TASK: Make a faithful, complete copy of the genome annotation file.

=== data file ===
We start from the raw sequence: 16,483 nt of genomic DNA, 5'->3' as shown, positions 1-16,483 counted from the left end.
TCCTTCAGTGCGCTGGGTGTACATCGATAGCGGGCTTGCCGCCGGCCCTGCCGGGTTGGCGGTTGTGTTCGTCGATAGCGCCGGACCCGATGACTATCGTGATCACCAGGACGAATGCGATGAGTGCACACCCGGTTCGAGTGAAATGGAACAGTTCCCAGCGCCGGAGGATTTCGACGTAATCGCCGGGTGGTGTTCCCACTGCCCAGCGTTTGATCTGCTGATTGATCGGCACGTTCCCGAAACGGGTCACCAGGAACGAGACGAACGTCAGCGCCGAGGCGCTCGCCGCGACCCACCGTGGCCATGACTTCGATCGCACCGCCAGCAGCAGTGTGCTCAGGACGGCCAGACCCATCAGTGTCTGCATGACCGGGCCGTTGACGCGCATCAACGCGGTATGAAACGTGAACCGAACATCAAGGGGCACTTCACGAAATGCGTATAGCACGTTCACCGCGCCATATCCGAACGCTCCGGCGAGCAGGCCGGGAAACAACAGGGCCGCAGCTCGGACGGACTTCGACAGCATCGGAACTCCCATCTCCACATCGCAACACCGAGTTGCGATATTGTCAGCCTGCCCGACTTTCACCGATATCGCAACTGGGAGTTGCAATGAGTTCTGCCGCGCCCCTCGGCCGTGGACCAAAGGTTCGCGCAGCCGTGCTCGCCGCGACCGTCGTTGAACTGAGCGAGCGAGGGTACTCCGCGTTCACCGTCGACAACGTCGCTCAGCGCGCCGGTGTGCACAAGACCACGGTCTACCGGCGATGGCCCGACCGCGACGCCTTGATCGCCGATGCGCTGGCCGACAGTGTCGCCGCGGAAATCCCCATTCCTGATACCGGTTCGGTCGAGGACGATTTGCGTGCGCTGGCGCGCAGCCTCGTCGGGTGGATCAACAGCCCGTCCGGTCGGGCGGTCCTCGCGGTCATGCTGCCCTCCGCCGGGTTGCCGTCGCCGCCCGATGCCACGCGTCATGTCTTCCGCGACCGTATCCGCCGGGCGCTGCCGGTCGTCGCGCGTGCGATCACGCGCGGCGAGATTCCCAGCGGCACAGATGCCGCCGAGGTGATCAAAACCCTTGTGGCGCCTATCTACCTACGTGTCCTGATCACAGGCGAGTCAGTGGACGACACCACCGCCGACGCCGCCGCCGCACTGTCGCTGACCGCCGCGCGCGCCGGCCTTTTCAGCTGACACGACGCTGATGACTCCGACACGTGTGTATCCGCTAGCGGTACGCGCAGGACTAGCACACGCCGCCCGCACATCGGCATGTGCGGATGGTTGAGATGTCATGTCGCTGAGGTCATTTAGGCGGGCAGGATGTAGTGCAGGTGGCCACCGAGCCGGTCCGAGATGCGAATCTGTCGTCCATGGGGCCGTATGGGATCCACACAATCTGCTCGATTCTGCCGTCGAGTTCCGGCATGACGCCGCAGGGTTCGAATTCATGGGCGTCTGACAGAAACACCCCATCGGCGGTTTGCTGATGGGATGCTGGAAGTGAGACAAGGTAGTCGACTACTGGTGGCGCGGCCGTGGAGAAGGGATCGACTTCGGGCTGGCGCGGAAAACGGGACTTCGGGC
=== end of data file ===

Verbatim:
We start from the raw sequence: 16,483 nt of genomic DNA, 5'->3' as shown, positions 1-16,483 counted from the left end.
TCCTTCAGTGCGCTGGGTGTACATCGATAGCGGGCTTGCCGCCGGCCCTGCCGGGTTGGCGGTTGTGTTCGTCGATAGCGCCGGACCCGATGACTATCGTGATCACCAGGACGAATGCGATGAGTGCACACCCGGTTCGAGTGAAATGGAACAGTTCCCAGCGCCGGAGGATTTCGACGTAATCGCCGGGTGGTGTTCCCACTGCCCAGCGTTTGATCTGCTGATTGATCGGCACGTTCCCGAAACGGGTCACCAGGAACGAGACGAACGTCAGCGCCGAGGCGCTCGCCGCGACCCACCGTGGCCATGACTTCGATCGCACCGCCAGCAGCAGTGTGCTCAGGACGGCCAGACCCATCAGTGTCTGCATGACCGGGCCGTTGACGCGCATCAACGCGGTATGAAACGTGAACCGAACATCAAGGGGCACTTCACGAAATGCGTATAGCACGTTCACCGCGCCATATCCGAACGCTCCGGCGAGCAGGCCGGGAAACAACAGGGCCGCAGCTCGGACGGACTTCGACAGCATCGGAACTCCCATCTCCACATCGCAACACCGAGTTGCGATATTGTCAGCCTGCCCGACTTTCACCGATATCGCAACTGGGAGTTGCAATGAGTTCTGCCGCGCCCCTCGGCCGTGGACCAAAGGTTCGCGCAGCCGTGCTCGCCGCGACCGTCGTTGAACTGAGCGAGCGAGGGTACTCCGCGTTCACCGTCGACAACGTCGCTCAGCGCGCCGGTGTGCACAAGACCACGGTCTACCGGCGATGGCCCGACCGCGACGCCTTGATCGCCGATGCGCTGGCCGACAGTGTCGCCGCGGAAATCCCCATTCCTGATACCGGTTCGGTCGAGGACGATTTGCGTGCGCTGGCGCGCAGCCTCGTCGGGTGGATCAACAGCCCGTCCGGTCGGGCGGTCCTCGCGGTCATGCTGCCCTCCGCCGGGTTGCCGTCGCCGCCCGATGCCACGCGTCATGTCTTCCGCGACCGTATCCGCCGGGCGCTGCCGGTCGTCGCGCGTGCGATCACGCGCGGCGAGATTCCCAGCGGCACAGATGCCGCCGAGGTGATCAAAACCCTTGTGGCGCCTATCTACCTACGTGTCCTGATCACAGGCGAGTCAGTGGACGACACCACCGCCGACGCCGCCGCCGCACTGTCGCTGACCGCCGCGCGCGCCGGCCTTTTCAGCTGACACGACGCTGATGACTCCGACACGTGTGTATCCGCTAGCGGTACGCGCAGGACTAGCACACGCCGCCCGCACATCGGCATGTGCGGATGGTTGAGATGTCATGTCGCTGAGGTCATTTAGGCGGGCAGGATGTAGTGCAGGTGGCCACCGAGCCGGTCCGAGATGCGAATCTGTCGTCCATGGGGCCGTATGGGATCCACACAATCTGCTCGATTCTGCCGTCGAGTTCCGGCATGACGCCGCAGGGTTCGAATTCATGGGCGTCTGACAGAAACACCCCATCGGCGGTTTGCTGATGGGATGCTGGAAGTGAGACAAGGTAGTCGACTACTGGTGGCGCGGCCGTGGAGAAGGGATCGACTTCGGGCTGGCGCGGAAAACGGGACTTCGGGC